• 17. Page 16 knee became symptomatic after her work accident. There is no evidence whatsoever that prior to Petitioner’s work accident, she received any medical treatment let alone a surgical recommendation. The record does not reflect that Petitioner had ever taken time off work due to knee pain. No evidence was introduced about Petitioner’s pre-accident work performance no being satisfactory. No mention was made that she requested any accommodation because of a preexisting right knee arthritis condition. It is undisputed that Petitioner’s position was physically demanding and yet again, no evidence was introduced that she was taken off work before the accident because of her right knee. There was no evidence presented of intervening or subsequent injuries to the right knee that could explain Petitioner’s injury and current condition. The Arbitrator finds the Petitioner met her burden of proof by a preponderance of the evidence that her condition of ill-being was causally related to her work accident based on the chain of events in addition to the medical opinions contained in the record giving causal connection. The Arbitrator finds Respondent agreed that Petitioner suffered a compensable accident on May 4, 2018. Respondent agreed that as a result of the work accident, she required medical treatment and ultimately the right knee arthroscopic partial medial meniscectomy which occurred on August 28, 2018. It is noted the operative findings were essentially normal but for the near complete radial tear of the medial meniscus. Dr. did not perform a repair or debridement of the radial tear due to Petitioner’s age, but rather saucerized the meniscus. Respondent agrees that all treatment through November 8, 2018, the last date Petitioner treated with Dr. , is causally related to the accident of May 4, 2018. The primary issue at arbitration is whether treatment subsequent to November 8, 2018, consisting of the treatment of Dr. G , Dr. F , and the recommendation by
  • 18. Page 17 both of them for a total knee replacement are causally related to the accident of May 4, 2018. The Arbitrator finds that Petitioner’s current condition of ill-being in her right knee is causally related to her May 4, 2018, work injury. The Petitioner injured the right knee in an undisputed work accident on May 4, 2018. She has treated consistently with her physicians since that time but still has significant pain in her right knee every day since then. Petitioner has had physical therapy, diagnostic testing, injections, and right knee surgery but her symptoms in the right knee remain present. Petitioner has no known injury or treatment to her right knee prior to May 4, 2018 and no injury after her work accident. Petitioner’s treating physician, Dr. F , indicates in his medical records from March 8, 2021 that there is a clear causal connection between her current condition and her work injury (Pet. Ex. #4 at 49). Dr. F goes through a specific, detailed analysis explaining why her condition is causally connected to the work injury in his March 8, 2021 record (PX 4, p. 49). Further, Dr. F testified at his deposition that there is a causal connection between her current right knee condition and her May 4, 2018 work injury (PX 1, pp. 12-13). Dr. F explained, in detail, at his deposition how Petitioner’s current condition in her right knee is causally related to her May 4, 2018 work injury (PX 1, pp. 12-13). Respondent’s Section 12 expert, Dr. L opined that Petitioner’s current condition in her right knee is due to preexisting arthritis and not causally connected to her May 4, 2018 work injury. Dr. L in his November 16, 2020 Section 12 report when asked whether Petitioner’s current condition in her right knee is causally related to her May 4, 2018 work injury he answered “No” with no further explanation (RX 1, pp. 3-4).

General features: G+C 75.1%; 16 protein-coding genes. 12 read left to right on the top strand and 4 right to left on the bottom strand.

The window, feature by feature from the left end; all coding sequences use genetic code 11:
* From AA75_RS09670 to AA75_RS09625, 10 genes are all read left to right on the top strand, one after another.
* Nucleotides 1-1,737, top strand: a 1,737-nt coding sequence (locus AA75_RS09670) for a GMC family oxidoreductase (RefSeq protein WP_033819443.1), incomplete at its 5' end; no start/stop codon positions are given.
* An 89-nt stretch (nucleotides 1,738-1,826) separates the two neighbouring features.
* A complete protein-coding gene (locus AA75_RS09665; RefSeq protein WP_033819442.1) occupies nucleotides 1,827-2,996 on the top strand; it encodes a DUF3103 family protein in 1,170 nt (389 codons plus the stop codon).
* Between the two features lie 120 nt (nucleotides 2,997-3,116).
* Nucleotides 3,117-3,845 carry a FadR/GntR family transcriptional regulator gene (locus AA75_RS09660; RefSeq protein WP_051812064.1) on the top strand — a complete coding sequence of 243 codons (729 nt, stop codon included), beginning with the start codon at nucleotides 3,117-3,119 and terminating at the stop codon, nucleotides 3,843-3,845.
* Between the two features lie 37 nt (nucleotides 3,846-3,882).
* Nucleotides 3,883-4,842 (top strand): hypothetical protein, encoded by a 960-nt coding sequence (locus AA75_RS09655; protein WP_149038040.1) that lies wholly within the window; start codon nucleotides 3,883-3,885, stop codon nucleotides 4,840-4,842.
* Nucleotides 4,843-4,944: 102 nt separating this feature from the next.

• 19. Page 18 Dr. L opinion is generic and does not contain any explanation why he opined that no causal connection exists between the accident and her current complaints and need for additional surgery. He does not address why the Petitioner has exact symptoms which Dr. informed Petitioner may have if the surgery failed. Dr. informed her that if the surgery failed, she would have pain. And, Petitioner does. Petitioner continues to have pain post-surgery. Dr. informed her if that if the surgery failed, she would have knee stiffness. Petitioner does. Petitioner continues to have knee stiffness. And Dr. informed her if the surgery failed, she may need additional surgery. Petitioner does. Both Dr. G and Dr. F opined that the first surgery failed. Both Dr. G and Dr. F opined that post-surgical treatment and injections failed, and both Dr. G and Dr. F recommended additional surgery. Dr. F recommended a total knee replacement at his very first visit with Petitioner on March 8, 2021. He had a general understanding of the facts and medical treatment preceding his initial consultation. Dr. F made his recommendation on his clinical examination and x-rays performed at the visit. Dr. F opined that the need for knee replacement surgery was obvious. Normally, the Arbitrator would be concerned that Dr. F had not reviewed the treatment records of Dr. nor the operative report of the prior surgery and that he had not reviewed the treatment records of Dr. G . The Arbitrator would also generally be concerned that Dr. F testified he had not reviewed the post-surgical MRI and felt the MRI films and report were not provided to him qhen making his decision as to whether Petitioner was a candidate for a total knee replacement. He did review them later. However, this is not a concern in this case. The Arbitrator finds that Dr. F